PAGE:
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Exclusive: Hayabusa2 asteroid probe to take up new mission

  • January 9, 2020
  • , Jiji Press , 4:18 p.m.
  • English Press

Tokyo, Jan. 9 (Jiji Press)–The Hayabusa2 unmanned asteroid probe of the Japan Aerospace Exploration Agency, or JAXA, plans to take up another asteroid mission after the envisaged year-end completion of the ongoing project, Jiji Press has learned.

JAXA’s team managing Hayabusa2 projects will soon decide the new target asteroid after considering technical conditions for and scientific values of the new mission, informed sources said.

The Hayabusa2 spacecraft left the asteroid Ryugu in November last year after completing tasks including creation of the world’s first artificial crater on an asteroid.

It is scheduled to drop a capsule containing sand collected from Ryugu when it approaches Earth around the end of this year. The capsule will be retrieved, while Hayabusa2 will continue on its voyage using its chemical engine, according to the sources.

The new mission will offer a “valuable opportunity to develop a challenging management skill” as Hayabusa2 is seen containing sufficient fuel to keep on traveling if the current mission is completed as planned, a member of the JAXA team said.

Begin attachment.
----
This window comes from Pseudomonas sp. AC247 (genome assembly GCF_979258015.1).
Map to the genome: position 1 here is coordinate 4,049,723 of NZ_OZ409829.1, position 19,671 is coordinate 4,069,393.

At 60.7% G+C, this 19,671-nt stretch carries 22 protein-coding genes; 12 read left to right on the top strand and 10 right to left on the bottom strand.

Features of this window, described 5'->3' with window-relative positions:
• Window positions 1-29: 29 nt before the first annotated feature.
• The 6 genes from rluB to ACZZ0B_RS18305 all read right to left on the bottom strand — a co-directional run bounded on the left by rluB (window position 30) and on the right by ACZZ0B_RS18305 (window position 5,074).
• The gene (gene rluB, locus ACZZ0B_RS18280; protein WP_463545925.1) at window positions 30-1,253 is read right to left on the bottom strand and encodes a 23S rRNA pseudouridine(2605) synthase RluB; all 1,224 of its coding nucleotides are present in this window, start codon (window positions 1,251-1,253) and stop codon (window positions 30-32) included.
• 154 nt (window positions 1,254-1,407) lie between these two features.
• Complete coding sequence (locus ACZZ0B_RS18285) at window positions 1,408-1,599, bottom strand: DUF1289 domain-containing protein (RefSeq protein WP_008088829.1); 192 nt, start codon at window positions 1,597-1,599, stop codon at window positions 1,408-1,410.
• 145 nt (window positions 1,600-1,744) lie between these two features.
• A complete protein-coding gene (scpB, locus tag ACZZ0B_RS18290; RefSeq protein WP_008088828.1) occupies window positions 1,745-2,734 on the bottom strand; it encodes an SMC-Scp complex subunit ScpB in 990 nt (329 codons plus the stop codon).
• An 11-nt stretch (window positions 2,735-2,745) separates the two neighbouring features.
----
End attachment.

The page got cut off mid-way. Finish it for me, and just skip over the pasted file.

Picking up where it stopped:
Hayabusa2 is expected to have enough fuel to approach Jupiter after the Ryugu mission.

But the JAXA team concluded that Hayabusa2 should conduct close-up observations of an asteroid located between Earth and Mars, including a possible landing on it, in view of the capabilities of the spacecraft’s monitoring equipment and solar cell, the sources said. Ryugu is also located between the two planets of the solar system.

The team has picked 354 candidate asteroids and other astronomical objects located relatively close to Earth. It found that several asteroids can be reached in six years at the earliest if Hayabusa2 performs a swing-by using the gravity of Earth and Venus.

Other candidate targets for the new project include an asteroid Hayabusa2 can get to in 2029 if it conducts a swing-by around Venus in 2024.

The observation results of Japan’s Venus probe Akatsuki would become comparable to photos to be taken by Hayabusa2’s infrared camera during the possible mission, according to the team.

The team is planning to propose the next target asteroid from among those that are accessible in around 10 years, the sources said.

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